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Photo: Paul Ratje/AFP/Getty Images

Global oil production is dropping faster than expected as companies in North America and elsewhere curb output in response to the pandemic that has caused demand and prices to crater, the International Energy Agency said.

Why it matters: The monthly report this morning sounds guardedly optimistic notes about the stabilization of oil markets, noting that in addition to the production cuts, collapse in demand is slightly less dire than earlier predictions.

Between the lines: "Major uncertainties remain," the analysis warns. One is whether governments can successfully ease restrictions without sparking a resurgence of outbreaks.

  • Another is whether countries in the big OPEC+ group — which is led by Saudi Arabia and Russia — comply with their mid-April production-cutting pact.

The big picture: "It is on the supply side where market forces have demonstrated their power and shown that the pain of lower prices affects all producers. We are seeing massive cuts in output from countries outside the OPEC+ agreement and faster than expected," IEA said.

By the numbers: Output from nations that aren't part of the OPEC+ deal, led by the U.S. and Canada, was down by 3 million barrels per day in April compared to levels at the beginning of the year.

  • The decline could reach 4 million barrels per day in June, "with perhaps more to come," IEA said.
  • U.S. production alone could be 2.8 million barrels per day lower at year's end than it was at the close of 2019.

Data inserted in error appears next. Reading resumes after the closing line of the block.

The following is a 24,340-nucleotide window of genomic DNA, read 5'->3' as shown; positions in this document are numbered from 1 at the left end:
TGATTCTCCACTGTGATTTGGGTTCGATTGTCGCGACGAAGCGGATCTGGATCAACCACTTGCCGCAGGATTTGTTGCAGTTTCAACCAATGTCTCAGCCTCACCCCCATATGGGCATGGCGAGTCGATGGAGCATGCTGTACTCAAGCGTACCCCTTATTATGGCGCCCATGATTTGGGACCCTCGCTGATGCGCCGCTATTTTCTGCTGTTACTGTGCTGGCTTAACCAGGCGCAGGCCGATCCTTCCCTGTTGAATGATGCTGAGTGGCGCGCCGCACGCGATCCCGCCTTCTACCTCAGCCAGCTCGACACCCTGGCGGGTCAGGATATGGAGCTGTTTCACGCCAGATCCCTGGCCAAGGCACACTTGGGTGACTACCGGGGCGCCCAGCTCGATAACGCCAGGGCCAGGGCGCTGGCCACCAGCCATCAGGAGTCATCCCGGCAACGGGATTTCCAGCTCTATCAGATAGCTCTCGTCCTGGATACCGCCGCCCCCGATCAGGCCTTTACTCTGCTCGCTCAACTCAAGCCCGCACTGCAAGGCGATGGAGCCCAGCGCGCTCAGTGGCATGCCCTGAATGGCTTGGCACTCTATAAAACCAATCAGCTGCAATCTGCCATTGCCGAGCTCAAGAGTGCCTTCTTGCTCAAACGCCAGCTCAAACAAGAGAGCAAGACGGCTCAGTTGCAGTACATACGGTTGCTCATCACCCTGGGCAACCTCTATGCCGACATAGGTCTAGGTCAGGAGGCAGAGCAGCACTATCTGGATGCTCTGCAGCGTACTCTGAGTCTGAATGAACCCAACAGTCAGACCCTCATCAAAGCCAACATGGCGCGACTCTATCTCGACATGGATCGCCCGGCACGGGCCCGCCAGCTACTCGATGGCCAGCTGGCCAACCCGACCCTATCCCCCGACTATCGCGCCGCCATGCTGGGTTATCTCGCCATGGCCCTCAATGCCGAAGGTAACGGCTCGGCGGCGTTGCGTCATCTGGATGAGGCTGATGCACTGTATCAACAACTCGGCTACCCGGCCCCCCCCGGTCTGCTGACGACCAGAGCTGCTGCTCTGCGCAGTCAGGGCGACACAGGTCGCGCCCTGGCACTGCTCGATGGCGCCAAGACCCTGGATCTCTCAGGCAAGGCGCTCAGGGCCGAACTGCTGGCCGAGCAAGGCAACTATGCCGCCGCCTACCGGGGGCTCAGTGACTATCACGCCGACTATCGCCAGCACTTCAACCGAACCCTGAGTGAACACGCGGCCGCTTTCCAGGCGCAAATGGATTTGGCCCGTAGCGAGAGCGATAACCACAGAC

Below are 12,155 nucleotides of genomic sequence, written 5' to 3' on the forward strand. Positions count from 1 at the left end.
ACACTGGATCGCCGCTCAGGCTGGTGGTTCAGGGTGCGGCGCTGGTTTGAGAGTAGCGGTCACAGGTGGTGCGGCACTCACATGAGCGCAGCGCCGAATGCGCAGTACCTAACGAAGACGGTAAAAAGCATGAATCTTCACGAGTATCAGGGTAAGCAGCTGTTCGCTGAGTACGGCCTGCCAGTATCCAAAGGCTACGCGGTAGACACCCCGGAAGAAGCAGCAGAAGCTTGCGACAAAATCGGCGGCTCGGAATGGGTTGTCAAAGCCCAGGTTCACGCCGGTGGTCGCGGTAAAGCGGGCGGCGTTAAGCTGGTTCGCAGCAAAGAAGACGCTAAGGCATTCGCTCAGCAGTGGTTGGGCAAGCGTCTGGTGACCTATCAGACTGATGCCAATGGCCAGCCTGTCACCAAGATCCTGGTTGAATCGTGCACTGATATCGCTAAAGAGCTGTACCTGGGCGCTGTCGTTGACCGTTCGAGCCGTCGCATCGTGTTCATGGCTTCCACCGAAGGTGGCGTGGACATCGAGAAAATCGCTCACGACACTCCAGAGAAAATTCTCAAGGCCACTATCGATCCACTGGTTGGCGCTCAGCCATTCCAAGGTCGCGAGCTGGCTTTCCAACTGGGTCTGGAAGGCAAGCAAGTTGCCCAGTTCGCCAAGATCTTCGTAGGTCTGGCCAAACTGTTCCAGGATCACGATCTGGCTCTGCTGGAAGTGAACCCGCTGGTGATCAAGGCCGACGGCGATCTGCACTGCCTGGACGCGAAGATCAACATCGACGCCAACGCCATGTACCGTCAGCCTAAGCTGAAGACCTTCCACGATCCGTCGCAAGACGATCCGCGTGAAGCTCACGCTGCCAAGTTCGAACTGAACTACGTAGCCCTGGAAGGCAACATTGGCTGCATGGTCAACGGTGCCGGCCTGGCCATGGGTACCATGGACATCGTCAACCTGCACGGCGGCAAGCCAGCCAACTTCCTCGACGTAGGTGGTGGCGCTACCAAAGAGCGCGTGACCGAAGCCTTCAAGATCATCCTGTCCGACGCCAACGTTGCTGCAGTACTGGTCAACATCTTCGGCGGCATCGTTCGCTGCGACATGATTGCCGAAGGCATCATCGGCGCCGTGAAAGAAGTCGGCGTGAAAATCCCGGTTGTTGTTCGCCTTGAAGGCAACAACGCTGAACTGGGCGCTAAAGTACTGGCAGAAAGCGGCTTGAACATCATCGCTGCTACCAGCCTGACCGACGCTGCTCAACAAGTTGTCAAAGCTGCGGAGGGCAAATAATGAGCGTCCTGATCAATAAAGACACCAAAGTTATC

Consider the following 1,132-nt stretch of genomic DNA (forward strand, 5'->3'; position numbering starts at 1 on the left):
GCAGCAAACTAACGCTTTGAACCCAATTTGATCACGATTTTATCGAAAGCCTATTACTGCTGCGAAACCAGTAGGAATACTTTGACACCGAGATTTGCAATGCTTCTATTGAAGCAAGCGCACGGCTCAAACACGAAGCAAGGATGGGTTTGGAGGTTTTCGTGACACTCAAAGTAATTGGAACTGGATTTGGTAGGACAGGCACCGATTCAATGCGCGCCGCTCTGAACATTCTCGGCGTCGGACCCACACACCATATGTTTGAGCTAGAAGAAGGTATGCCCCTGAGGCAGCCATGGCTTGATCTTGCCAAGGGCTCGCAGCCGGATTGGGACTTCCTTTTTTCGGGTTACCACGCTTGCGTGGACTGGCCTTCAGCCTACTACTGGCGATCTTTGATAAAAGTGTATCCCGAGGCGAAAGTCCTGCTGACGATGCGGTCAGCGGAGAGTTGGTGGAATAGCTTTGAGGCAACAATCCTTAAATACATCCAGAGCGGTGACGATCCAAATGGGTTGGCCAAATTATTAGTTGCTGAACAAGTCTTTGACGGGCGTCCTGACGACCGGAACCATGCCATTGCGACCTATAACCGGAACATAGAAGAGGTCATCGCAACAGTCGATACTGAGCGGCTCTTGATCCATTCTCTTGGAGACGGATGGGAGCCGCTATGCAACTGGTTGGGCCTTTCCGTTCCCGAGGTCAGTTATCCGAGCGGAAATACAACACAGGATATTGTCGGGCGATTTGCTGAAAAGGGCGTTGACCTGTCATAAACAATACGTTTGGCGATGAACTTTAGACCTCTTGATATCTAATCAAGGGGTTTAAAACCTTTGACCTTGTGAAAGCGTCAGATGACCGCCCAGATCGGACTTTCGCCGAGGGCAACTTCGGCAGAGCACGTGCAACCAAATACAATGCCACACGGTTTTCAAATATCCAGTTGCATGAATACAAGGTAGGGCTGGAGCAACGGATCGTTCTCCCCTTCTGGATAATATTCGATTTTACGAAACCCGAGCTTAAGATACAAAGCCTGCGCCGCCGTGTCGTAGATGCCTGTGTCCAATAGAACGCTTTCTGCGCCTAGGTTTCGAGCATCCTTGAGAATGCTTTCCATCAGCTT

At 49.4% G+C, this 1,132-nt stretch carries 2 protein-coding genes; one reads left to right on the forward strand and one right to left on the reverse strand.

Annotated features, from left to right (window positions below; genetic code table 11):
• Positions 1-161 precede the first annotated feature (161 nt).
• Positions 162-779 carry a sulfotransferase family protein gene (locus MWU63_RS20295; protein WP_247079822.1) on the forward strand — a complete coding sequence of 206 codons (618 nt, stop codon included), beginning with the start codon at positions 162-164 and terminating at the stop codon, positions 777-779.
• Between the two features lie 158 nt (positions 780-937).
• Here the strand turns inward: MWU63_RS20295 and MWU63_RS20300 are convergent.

• Meanwhile, IEA also trimmed its projection for demand loss. It now estimates that global demand this year will drop by 8.6 million barrels per day, lower than the prior projection of 9.3 million.

Go deeper: EIA forecasts U.S. oil boom will reverse amid coronavirus disruption

Go deeper

Ben Geman, author of Generate
Aug 17, 2020 - Energy & Environment

The oil industry faces deepening uncertainty

Illustration: Aïda Amer/Axios

The oil industry is facing an immense amount of uncertainty, even for a sector that bobs along in the currents of global markets and geopolitics despite its enormous power.

The big picture: As Democrats hold their convention this week, seeking a boost for Joe Biden heading into the heart of the 2020 campaign, the election is unfolding against another huge source of uncertainty for the industry: the coronavirus pandemic.

2 hours ago - World

Maximum pressure campaign escalates with Fakhrizadeh killing

Photo: Fars News Agency via AP

The assassination of Mohsen Fakhrizadeh, the architect of Iran’s military nuclear program, is a new height in the maximum pressure campaign led by the Trump administration and the Netanyahu government against Iran.

Why it matters: It exceeds the capture of the Iranian nuclear archives by the Mossad, and the sabotage in the advanced centrifuge facility in Natanz.

Scoop: Biden weighs retired General Lloyd Austin for Pentagon chief

Lloyd Austin testifying before Congress in 2015. Photo: Chip Somodevilla/Getty Images

Joe Biden is considering retired four-star General Lloyd Austin as his nominee for defense secretary, adding him to a shortlist that includes Jeh Johnson, Tammy Duckworth and Michele Flournoy, two sources with direct knowledge of the decision-making tell Axios.

Why it matters: A nominee for Pentagon chief was noticeably absent when the president-elect rolled out his national security team Tuesday. Flournoy had been widely seen as the likely pick, but Axios is told other factors — race, experience, Biden's comfort level — have come into play.